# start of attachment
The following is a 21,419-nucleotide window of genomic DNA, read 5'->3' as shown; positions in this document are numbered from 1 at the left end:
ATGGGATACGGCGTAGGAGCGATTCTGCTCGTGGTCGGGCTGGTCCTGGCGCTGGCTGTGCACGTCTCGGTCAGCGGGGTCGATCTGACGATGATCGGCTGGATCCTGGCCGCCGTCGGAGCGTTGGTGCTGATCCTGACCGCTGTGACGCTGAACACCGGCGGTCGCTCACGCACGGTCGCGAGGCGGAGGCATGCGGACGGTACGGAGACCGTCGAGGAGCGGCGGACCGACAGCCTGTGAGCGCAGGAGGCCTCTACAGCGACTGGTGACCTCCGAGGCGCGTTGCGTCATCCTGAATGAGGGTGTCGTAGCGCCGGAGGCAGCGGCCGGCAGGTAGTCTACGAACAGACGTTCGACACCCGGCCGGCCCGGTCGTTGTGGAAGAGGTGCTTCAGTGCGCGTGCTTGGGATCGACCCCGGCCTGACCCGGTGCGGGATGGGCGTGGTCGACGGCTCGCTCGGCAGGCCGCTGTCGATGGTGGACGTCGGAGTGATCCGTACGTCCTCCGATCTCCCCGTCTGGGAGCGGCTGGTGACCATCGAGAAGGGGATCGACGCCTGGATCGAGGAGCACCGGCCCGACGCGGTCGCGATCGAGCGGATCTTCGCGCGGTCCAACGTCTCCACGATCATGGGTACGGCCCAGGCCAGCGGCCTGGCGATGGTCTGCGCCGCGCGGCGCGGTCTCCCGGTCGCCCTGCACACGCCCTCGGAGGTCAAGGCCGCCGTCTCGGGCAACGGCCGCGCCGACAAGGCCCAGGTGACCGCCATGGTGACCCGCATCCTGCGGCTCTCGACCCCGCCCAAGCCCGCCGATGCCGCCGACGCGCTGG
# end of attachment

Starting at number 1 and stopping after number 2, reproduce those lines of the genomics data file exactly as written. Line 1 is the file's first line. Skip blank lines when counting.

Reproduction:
The following is a 21,419-nucleotide window of genomic DNA, read 5'->3' as shown; positions in this document are numbered from 1 at the left end:
ATGGGATACGGCGTAGGAGCGATTCTGCTCGTGGTCGGGCTGGTCCTGGCGCTGGCTGTGCACGTCTCGGTCAGCGGGGTCGATCTGACGATGATCGGCTGGATCCTGGCCGCCGTCGGAGCGTTGGTGCTGATCCTGACCGCTGTGACGCTGAACACCGGCGGTCGCTCACGCACGGTCGCGAGGCGGAGGCATGCGGACGGTACGGAGACCGTCGAGGAGCGGCGGACCGACAGCCTGTGAGCGCAGGAGGCCTCTACAGCGACTGGTGACCTCCGAGGCGCGTTGCGTCATCCTGAATGAGGGTGTCGTAGCGCCGGAGGCAGCGGCCGGCAGGTAGTCTACGAACAGACGTTCGACACCCGGCCGGCCCGGTCGTTGTGGAAGAGGTGCTTCAGTGCGCGTGCTTGGGATCGACCCCGGCCTGACCCGGTGCGGGATGGGCGTGGTCGACGGCTCGCTCGGCAGGCCGCTGTCGATGGTGGACGTCGGAGTGATCCGTACGTCCTCCGATCTCCCCGTCTGGGAGCGGCTGGTGACCATCGAGAAGGGGATCGACGCCTGGATCGAGGAGCACCGGCCCGACGCGGTCGCGATCGAGCGGATCTTCGCGCGGTCCAACGTCTCCACGATCATGGGTACGGCCCAGGCCAGCGGCCTGGCGATGGTCTGCGCCGCGCGGCGCGGTCTCCCGGTCGCCCTGCACACGCCCTCGGAGGTCAAGGCCGCCGTCTCGGGCAACGGCCGCGCCGACAAGGCCCAGGTGACCGCCATGGTGACCCGCATCCTGCGGCTCTCGACCCCGCCCAAGCCCGCCGATGCCGCCGACGCGCTGG